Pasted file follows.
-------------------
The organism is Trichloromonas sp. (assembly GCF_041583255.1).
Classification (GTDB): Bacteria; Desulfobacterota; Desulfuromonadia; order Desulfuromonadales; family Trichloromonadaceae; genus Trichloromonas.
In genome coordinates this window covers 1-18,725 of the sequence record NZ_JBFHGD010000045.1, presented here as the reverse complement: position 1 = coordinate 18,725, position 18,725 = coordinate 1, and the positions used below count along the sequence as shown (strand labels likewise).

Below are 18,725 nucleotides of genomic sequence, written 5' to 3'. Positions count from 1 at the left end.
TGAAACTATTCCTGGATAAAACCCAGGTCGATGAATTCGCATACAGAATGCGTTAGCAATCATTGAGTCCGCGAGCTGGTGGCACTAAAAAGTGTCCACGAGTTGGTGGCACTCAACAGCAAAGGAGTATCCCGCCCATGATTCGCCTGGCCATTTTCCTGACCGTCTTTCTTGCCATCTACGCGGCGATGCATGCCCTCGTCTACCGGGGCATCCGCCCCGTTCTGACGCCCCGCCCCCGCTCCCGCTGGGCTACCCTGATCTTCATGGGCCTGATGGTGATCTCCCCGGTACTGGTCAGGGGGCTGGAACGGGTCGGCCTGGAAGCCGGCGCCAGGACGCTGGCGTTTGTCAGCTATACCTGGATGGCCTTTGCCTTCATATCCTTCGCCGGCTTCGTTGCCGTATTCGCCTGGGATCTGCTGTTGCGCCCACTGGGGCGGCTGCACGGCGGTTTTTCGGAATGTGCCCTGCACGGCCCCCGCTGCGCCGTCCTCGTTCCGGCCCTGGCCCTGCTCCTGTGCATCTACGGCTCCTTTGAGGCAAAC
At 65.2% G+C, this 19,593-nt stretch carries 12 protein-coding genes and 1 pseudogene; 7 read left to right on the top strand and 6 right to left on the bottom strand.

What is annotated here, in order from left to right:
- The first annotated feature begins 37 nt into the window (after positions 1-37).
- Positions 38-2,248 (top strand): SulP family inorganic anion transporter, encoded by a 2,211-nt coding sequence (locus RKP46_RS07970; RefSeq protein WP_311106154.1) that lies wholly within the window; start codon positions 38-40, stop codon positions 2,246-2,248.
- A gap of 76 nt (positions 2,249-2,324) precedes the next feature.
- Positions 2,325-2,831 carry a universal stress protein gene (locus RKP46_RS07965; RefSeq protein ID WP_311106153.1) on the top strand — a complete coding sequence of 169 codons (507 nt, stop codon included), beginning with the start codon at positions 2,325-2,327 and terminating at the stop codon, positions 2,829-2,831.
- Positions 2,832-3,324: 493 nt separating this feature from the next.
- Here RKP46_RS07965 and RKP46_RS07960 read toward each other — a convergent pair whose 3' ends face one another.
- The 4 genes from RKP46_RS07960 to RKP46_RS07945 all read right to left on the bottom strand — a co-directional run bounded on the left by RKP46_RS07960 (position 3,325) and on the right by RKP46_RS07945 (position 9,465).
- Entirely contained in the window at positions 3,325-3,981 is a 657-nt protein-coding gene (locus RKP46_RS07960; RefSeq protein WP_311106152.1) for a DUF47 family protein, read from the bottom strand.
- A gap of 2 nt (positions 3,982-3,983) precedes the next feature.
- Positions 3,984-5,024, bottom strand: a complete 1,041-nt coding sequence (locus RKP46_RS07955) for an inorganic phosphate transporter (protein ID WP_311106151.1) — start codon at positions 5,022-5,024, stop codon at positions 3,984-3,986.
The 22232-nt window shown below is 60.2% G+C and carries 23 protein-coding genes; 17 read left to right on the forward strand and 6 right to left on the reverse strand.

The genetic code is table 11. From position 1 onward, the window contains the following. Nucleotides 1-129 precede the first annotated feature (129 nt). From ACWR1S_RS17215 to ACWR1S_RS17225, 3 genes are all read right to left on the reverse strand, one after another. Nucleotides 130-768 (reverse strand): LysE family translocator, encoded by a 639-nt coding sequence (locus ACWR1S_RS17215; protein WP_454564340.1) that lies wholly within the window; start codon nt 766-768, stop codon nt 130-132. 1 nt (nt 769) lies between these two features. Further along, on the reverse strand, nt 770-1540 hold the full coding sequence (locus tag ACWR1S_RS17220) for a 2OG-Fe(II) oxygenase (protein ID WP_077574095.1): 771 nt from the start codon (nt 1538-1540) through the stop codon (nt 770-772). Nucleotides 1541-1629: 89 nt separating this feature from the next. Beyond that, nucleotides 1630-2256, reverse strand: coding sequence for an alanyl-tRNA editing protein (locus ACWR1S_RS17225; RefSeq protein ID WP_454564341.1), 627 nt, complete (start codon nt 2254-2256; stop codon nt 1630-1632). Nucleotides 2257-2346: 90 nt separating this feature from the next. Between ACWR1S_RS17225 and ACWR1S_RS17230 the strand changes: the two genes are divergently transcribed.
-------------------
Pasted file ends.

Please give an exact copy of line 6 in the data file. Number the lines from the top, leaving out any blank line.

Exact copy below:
At 65.2% G+C, this 19,593-nt stretch carries 12 protein-coding genes and 1 pseudogene; 7 read left to right on the top strand and 6 right to left on the bottom strand.